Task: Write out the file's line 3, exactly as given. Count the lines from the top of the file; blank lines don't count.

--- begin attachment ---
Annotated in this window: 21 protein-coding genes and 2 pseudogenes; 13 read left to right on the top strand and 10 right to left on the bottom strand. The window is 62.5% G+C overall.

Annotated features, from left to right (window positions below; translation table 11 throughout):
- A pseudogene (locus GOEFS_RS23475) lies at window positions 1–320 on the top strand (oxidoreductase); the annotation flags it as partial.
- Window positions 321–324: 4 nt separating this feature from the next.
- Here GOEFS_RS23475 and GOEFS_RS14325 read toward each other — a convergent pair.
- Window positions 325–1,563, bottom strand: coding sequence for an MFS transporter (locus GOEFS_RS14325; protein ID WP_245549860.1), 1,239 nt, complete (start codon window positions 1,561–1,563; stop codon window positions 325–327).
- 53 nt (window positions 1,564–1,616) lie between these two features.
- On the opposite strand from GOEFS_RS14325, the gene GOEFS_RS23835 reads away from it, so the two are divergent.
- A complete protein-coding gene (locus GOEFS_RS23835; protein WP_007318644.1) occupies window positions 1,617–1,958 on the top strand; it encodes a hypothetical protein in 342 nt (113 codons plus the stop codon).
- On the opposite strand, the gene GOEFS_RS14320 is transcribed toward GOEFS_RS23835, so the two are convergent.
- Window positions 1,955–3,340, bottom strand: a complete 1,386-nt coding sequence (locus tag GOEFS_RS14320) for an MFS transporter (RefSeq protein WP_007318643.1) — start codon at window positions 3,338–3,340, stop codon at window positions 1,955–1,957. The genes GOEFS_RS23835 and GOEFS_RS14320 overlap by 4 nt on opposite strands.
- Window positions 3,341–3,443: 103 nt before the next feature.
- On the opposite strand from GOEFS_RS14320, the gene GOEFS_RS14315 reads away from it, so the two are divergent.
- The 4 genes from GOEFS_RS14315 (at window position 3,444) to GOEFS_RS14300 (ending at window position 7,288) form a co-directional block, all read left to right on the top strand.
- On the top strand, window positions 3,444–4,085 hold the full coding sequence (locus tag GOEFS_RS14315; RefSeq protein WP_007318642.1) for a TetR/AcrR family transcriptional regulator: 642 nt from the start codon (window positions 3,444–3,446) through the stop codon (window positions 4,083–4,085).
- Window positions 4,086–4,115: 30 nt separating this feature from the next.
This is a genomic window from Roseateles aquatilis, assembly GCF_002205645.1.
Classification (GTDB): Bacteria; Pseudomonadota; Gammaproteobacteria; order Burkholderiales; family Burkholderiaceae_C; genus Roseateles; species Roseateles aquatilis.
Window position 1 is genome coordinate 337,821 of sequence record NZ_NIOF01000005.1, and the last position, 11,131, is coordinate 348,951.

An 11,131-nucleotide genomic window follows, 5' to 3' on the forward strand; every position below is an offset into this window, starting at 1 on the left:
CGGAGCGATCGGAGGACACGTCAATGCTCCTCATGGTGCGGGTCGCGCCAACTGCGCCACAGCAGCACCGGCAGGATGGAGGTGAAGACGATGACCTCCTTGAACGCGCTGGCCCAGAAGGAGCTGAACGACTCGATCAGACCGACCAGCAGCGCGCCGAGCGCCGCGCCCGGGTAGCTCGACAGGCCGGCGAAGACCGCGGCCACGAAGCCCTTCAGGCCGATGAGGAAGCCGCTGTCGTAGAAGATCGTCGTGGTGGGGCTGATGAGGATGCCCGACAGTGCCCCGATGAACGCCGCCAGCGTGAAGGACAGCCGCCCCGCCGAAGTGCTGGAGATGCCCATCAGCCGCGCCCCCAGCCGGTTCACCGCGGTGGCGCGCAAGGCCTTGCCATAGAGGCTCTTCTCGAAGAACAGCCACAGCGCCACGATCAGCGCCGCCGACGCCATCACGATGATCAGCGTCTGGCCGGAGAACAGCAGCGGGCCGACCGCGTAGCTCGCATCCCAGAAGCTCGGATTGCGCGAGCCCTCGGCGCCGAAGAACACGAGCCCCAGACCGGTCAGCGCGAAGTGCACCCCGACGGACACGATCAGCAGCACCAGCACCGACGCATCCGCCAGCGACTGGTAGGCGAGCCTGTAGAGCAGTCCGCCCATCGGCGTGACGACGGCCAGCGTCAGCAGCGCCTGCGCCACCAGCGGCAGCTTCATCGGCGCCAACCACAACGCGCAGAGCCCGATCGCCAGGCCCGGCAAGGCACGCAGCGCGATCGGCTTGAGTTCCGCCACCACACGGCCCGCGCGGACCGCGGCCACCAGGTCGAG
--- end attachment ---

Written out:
- A pseudogene (locus GOEFS_RS23475) lies at window positions 1–320 on the top strand (oxidoreductase); the annotation flags it as partial.